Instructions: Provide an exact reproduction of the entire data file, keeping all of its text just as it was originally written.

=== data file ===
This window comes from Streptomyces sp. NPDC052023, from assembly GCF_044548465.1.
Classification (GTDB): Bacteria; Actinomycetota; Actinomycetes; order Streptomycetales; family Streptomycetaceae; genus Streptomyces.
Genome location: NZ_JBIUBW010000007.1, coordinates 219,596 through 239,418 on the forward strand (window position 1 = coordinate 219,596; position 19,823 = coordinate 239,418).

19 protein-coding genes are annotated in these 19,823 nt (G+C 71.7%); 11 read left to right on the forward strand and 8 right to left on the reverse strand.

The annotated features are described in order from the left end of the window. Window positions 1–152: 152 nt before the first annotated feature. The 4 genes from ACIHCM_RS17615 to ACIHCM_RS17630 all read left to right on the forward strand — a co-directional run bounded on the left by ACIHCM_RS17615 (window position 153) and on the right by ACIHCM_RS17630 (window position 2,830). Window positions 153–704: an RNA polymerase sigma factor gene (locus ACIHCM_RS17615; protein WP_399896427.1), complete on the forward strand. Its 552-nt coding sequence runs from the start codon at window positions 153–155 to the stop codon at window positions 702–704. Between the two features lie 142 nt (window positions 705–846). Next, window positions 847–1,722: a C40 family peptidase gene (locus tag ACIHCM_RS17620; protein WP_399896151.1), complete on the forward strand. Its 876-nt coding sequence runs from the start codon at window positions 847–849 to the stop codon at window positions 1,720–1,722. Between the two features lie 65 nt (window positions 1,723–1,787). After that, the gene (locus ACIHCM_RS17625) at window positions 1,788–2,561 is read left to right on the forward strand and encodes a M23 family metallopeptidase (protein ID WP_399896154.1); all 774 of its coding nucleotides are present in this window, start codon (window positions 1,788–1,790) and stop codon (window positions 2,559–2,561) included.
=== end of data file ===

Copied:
This window comes from Streptomyces sp. NPDC052023, from assembly GCF_044548465.1.
Classification (GTDB): Bacteria; Actinomycetota; Actinomycetes; order Streptomycetales; family Streptomycetaceae; genus Streptomyces.
Genome location: NZ_JBIUBW010000007.1, coordinates 219,596 through 239,418 on the forward strand (window position 1 = coordinate 219,596; position 19,823 = coordinate 239,418).

19 protein-coding genes are annotated in these 19,823 nt (G+C 71.7%); 11 read left to right on the forward strand and 8 right to left on the reverse strand.

The annotated features are described in order from the left end of the window. Window positions 1–152: 152 nt before the first annotated feature. The 4 genes from ACIHCM_RS17615 to ACIHCM_RS17630 all read left to right on the forward strand — a co-directional run bounded on the left by ACIHCM_RS17615 (window position 153) and on the right by ACIHCM_RS17630 (window position 2,830). Window positions 153–704: an RNA polymerase sigma factor gene (locus ACIHCM_RS17615; protein WP_399896427.1), complete on the forward strand. Its 552-nt coding sequence runs from the start codon at window positions 153–155 to the stop codon at window positions 702–704. Between the two features lie 142 nt (window positions 705–846). Next, window positions 847–1,722: a C40 family peptidase gene (locus tag ACIHCM_RS17620; protein WP_399896151.1), complete on the forward strand. Its 876-nt coding sequence runs from the start codon at window positions 847–849 to the stop codon at window positions 1,720–1,722. Between the two features lie 65 nt (window positions 1,723–1,787). After that, the gene (locus ACIHCM_RS17625) at window positions 1,788–2,561 is read left to right on the forward strand and encodes a M23 family metallopeptidase (protein ID WP_399896154.1); all 774 of its coding nucleotides are present in this window, start codon (window positions 1,788–1,790) and stop codon (window positions 2,559–2,561) included.